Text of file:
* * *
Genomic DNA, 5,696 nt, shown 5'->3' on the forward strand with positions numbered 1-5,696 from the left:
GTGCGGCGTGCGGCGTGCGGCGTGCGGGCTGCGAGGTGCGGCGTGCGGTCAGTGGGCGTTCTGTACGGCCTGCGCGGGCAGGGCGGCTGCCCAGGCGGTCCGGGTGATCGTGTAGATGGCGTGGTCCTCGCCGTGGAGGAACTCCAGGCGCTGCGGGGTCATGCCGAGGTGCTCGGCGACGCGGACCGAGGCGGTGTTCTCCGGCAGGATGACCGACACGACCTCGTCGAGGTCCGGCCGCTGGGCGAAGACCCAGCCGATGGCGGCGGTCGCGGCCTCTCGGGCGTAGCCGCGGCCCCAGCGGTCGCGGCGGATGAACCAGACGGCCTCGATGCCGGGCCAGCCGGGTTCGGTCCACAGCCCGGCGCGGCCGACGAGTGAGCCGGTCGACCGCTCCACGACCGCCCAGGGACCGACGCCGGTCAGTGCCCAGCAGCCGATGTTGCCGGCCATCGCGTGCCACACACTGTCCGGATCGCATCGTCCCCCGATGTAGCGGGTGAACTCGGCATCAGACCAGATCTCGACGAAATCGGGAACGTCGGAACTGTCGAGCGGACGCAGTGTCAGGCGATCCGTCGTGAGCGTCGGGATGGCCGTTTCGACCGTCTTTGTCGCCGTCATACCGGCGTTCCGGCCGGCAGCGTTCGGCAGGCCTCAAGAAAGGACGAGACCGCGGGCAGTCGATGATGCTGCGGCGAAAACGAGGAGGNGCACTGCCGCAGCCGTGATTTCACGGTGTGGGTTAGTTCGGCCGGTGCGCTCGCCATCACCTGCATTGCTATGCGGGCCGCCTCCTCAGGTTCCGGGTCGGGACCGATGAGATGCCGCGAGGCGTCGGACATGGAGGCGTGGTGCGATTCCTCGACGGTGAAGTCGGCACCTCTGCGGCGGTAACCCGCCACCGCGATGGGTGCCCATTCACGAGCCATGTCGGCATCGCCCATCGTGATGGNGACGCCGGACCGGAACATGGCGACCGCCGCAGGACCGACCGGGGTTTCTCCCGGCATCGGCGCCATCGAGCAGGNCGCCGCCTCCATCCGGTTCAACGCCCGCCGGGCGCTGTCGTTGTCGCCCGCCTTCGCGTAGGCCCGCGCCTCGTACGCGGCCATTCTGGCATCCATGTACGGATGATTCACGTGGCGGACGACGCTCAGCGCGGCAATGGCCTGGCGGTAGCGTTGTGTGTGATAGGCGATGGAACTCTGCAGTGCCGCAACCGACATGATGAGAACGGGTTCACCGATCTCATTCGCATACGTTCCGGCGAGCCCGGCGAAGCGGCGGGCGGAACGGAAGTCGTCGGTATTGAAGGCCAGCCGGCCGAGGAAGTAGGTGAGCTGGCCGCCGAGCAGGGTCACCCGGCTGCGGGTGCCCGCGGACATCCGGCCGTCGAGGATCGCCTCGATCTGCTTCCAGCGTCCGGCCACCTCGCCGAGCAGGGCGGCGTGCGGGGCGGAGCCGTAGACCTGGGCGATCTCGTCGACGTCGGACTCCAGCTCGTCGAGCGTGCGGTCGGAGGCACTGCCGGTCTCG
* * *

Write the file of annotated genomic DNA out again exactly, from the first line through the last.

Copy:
Genomic DNA, 5,696 nt, shown 5'->3' on the forward strand with positions numbered 1-5,696 from the left:
GTGCGGCGTGCGGCGTGCGGCGTGCGGGCTGCGAGGTGCGGCGTGCGGTCAGTGGGCGTTCTGTACGGCCTGCGCGGGCAGGGCGGCTGCCCAGGCGGTCCGGGTGATCGTGTAGATGGCGTGGTCCTCGCCGTGGAGGAACTCCAGGCGCTGCGGGGTCATGCCGAGGTGCTCGGCGACGCGGACCGAGGCGGTGTTCTCCGGCAGGATGACCGACACGACCTCGTCGAGGTCCGGCCGCTGGGCGAAGACCCAGCCGATGGCGGCGGTCGCGGCCTCTCGGGCGTAGCCGCGGCCCCAGCGGTCGCGGCGGATGAACCAGACGGCCTCGATGCCGGGCCAGCCGGGTTCGGTCCACAGCCCGGCGCGGCCGACGAGTGAGCCGGTCGACCGCTCCACGACCGCCCAGGGACCGACGCCGGTCAGTGCCCAGCAGCCGATGTTGCCGGCCATCGCGTGCCACACACTGTCCGGATCGCATCGTCCCCCGATGTAGCGGGTGAACTCGGCATCAGACCAGATCTCGACGAAATCGGGAACGTCGGAACTGTCGAGCGGACGCAGTGTCAGGCGATCCGTCGTGAGCGTCGGGATGGCCGTTTCGACCGTCTTTGTCGCCGTCATACCGGCGTTCCGGCCGGCAGCGTTCGGCAGGCCTCAAGAAAGGACGAGACCGCGGGCAGTCGATGATGCTGCGGCGAAAACGAGGAGGNGCACTGCCGCAGCCGTGATTTCACGGTGTGGGTTAGTTCGGCCGGTGCGCTCGCCATCACCTGCATTGCTATGCGGGCCGCCTCCTCAGGTTCCGGGTCGGGACCGATGAGATGCCGCGAGGCGTCGGACATGGAGGCGTGGTGCGATTCCTCGACGGTGAAGTCGGCACCTCTGCGGCGGTAACCCGCCACCGCGATGGGTGCCCATTCACGAGCCATGTCGGCATCGCCCATCGTGATGGNGACGCCGGACCGGAACATGGCGACCGCCGCAGGACCGACCGGGGTTTCTCCCGGCATCGGCGCCATCGAGCAGGNCGCCGCCTCCATCCGGTTCAACGCCCGCCGGGCGCTGTCGTTGTCGCCCGCCTTCGCGTAGGCCCGCGCCTCGTACGCGGCCATTCTGGCATCCATGTACGGATGATTCACGTGGCGGACGACGCTCAGCGCGGCAATGGCCTGGCGGTAGCGTTGTGTGTGATAGGCGATGGAACTCTGCAGTGCCGCAACCGACATGATGAGAACGGGTTCACCGATCTCATTCGCATACGTTCCGGCGAGCCCGGCGAAGCGGCGGGCGGAACGGAAGTCGTCGGTATTGAAGGCCAGCCGGCCGAGGAAGTAGGTGAGCTGGCCGCCGAGCAGGGTCACCCGGCTGCGGGTGCCCGCGGACATCCGGCCGTCGAGGATCGCCTCGATCTGCTTCCAGCGTCCGGCCACCTCGCCGAGCAGGGCGGCGTGCGGGGCGGAGCCGTAGACCTGGGCGATCTCGTCGACGTCGGACTCCAGCTCGTCGAGCGTGCGGTCGGAGGCACTGCCGGTCTCG